> > 5. We build a taxon name/literature index (which we pretty much have
> already, albeit distributed and partly proprietary).
> > Now, when an author (in any field) writes a paper or publishes some data
> on a taxon they cite the node in the classification as they would any
> scientific paper. Through CrossRef's citation tracking mechanism, the taxon
> database automatically accumulates the scientific literature relevant to
> that taxon.
> > When a journal publishes an article it calls the name extraction service
> to make the names clickable, avoiding the need for the journal to create its
> own taxon pages (a la Pensoft), and automatically building a taxonomic index
> to the literature. Publishers get enriched content, we get an always up to
> date taxonomic index.
> > So, we have services that authors and publishers can use, and use an
> identifier scheme that publishers understand (and so do some, if not most
> > But you say "what about RDF and the linked web?". Relax, DOIs are now
> linked data compliant.
> > But you say "what about versions?" OK, to a first approximation nobody
> cares about versions. They really don't. Obviously previous versions will be
> accessible, but the identifier always points to the most recent version.
> > But you say "ah but it costs money". Yep, anything worthwhile does. Last
> time I checked journals costs money, yet we seem to have lots of those.
> > But you say, "which classification to use?" Does anybody (outside
> taxonomy) actually care? Classification is a navigational convenience. If
> you care deeply, you'll make a phylogeny.
> > But you say, "why DOIs?" Several reasons, 1) publishers and authors
> understand them, 2) they avoid branding 3) there's an infrastructure
> underpinning them 4) they show that we are serious
> > But "what about different taxon concepts?" To a first approximation
> nobody cares, and for the bulk of life we know too little for there to be
> much ambiguity. If we do care we can read the literature, which we have
> conveniently indexed.
> > Now, there are lots of things we could argue about, but if, say, EOL had
> done something like this at the start, namely embedded itself in the
> publication process, and major journals were citing EOL pages and linking to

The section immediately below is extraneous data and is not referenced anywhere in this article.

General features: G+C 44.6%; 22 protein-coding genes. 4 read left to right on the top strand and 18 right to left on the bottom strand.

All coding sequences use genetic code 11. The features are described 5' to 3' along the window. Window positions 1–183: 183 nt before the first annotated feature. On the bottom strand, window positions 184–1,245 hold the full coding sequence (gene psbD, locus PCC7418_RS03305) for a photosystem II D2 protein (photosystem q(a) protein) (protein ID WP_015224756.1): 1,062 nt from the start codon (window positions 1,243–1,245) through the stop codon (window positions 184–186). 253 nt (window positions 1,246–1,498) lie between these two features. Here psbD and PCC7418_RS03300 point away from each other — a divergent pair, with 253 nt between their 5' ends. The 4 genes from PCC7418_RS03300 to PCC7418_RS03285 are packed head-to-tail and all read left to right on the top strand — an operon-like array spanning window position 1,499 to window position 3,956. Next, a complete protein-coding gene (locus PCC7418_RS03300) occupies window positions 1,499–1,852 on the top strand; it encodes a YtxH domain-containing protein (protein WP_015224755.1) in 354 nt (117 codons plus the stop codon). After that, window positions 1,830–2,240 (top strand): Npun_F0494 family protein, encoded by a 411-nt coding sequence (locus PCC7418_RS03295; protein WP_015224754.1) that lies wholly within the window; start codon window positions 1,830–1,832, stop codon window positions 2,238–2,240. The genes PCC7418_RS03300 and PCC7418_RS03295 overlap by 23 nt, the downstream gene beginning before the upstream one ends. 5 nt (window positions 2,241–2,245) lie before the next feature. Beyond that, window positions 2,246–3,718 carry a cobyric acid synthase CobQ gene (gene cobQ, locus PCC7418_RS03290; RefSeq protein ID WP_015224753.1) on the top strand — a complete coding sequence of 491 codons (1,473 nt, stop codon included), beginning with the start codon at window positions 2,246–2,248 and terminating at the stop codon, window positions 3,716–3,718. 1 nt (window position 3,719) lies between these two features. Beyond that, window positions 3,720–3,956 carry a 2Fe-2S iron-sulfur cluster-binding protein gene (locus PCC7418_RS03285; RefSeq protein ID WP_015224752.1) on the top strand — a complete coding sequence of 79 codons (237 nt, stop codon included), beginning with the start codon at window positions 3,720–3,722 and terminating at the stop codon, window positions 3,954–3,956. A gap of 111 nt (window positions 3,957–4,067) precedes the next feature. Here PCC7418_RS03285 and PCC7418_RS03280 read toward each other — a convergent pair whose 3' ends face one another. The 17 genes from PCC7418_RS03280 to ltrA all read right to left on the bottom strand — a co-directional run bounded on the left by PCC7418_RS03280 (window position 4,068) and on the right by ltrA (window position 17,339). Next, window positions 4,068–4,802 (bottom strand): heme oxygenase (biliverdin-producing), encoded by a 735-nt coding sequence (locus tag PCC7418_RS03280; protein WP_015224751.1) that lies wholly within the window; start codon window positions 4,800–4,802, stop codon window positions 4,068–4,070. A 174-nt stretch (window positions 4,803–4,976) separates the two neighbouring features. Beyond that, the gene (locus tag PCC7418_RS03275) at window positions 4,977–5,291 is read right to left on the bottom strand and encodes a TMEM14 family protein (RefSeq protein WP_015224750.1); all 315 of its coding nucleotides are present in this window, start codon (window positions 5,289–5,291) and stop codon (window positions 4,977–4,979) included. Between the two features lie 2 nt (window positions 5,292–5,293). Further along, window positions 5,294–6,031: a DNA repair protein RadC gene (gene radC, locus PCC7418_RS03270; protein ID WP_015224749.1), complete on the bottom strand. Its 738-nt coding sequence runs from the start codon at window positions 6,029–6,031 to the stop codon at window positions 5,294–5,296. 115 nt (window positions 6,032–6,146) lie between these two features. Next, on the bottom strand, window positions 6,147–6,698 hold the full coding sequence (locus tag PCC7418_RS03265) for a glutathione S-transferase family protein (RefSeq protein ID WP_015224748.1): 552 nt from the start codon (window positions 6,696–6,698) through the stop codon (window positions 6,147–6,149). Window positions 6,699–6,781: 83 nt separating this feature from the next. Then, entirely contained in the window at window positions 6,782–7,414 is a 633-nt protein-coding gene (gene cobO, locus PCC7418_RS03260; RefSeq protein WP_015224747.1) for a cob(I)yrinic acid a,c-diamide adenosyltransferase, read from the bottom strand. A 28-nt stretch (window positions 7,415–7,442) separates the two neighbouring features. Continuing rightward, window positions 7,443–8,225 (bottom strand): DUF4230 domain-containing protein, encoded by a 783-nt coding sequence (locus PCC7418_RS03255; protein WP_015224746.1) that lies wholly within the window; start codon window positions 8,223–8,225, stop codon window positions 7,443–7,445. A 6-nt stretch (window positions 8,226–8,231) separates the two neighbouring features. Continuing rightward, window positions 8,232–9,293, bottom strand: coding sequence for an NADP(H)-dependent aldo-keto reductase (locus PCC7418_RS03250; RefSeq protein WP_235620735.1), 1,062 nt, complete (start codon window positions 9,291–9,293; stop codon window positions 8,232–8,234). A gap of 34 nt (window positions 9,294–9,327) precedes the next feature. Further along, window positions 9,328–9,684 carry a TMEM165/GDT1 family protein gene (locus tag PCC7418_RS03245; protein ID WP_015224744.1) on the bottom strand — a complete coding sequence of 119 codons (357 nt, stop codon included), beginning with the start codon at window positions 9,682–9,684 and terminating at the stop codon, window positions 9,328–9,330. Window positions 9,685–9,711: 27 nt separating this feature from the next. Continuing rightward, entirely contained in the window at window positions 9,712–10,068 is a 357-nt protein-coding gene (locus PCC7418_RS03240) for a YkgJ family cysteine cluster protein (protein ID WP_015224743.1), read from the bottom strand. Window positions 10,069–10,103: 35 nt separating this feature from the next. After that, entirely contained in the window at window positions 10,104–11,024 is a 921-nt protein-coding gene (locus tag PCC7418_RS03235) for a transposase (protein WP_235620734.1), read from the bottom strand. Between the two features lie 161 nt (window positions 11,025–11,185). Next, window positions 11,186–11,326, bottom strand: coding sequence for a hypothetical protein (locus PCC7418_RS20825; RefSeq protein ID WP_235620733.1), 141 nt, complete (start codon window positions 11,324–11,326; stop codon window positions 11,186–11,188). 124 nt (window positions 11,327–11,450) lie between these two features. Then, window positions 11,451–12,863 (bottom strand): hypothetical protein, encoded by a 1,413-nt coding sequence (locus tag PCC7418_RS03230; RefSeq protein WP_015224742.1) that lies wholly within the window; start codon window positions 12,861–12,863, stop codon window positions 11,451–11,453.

> EOL pages, we would have a wonderful tool that was actually useful, way
> outside our own narrow concerns. Note that I'm using EOL has an example of
> an organisation with sufficient scope, GBIF would be another candidate.
> > I suspect a major reason for our continued failure is a the lack of
> clearly identified users (and I don't mean people who read this list, or
> TAXACOM), and a failure of ambition.
> > Anyway, my coffee has arrived. I don't hold out much hope of any of this
> happening, and I fully expect us to be debating these issues in a year from
> now. Pity.
> > Regards
> > Rod
> > ---------------------------------------------------------
> > Roderic Page
> > Professor of Taxonomy
> > Institute of Biodiversity, Animal Health and Comparative Medicine
> > College of Medical, Veterinary and Life Sciences
> > Graham Kerr Building
> > University of Glasgow
> > Glasgow G12 8QQ, UK
> > Email: r.page at bio.gla.ac.uk
> > Tel: +44 141 330 4778
> > Fax: +44 141 330 2792
> > AIM: rodpage1962 at aim.com
> > Facebook: http://www.facebook.com/profile.php?id=1112517192
> > Twitter: http://twitter.com/rdmpage
> > Blog: http://iphylo.blogspot.com
> > Home page: http://taxonomy.zoology.gla.ac.uk/rod/rod.html
> > --
> > Pete DeVries
> > Department of Entomology
> > University of Wisconsin - Madison
> > 445 Russell Laboratories
> > 1630 Linden Drive
> > Madison, WI 53706
> > Email: pdevries at wisc.edu
> > TaxonConcept & GeoSpecies Knowledge Bases
> > A Semantic Web, Linked Open Data Project
> Roderic Page
> Professor of Taxonomy
> Institute of Biodiversity, Animal Health and Comparative Medicine
> College of Medical, Veterinary and Life Sciences
> Graham Kerr Building
> University of Glasgow
> Glasgow G12 8QQ, UK
> Email: r.page at bio.gla.ac.uk
> Tel: +44 141 330 4778
> Fax: +44 141 330 2792
> AIM: rodpage1962 at aim.com
> Facebook: http://www.facebook.com/profile.php?id=1112517192
> Twitter: http://twitter.com/rdmpage
> Blog: http://iphylo.blogspot.com
> Home page: http://taxonomy.zoology.gla.ac.uk/rod/rod.html
> tdwg-content mailing list
> tdwg-content at lists.tdwg.org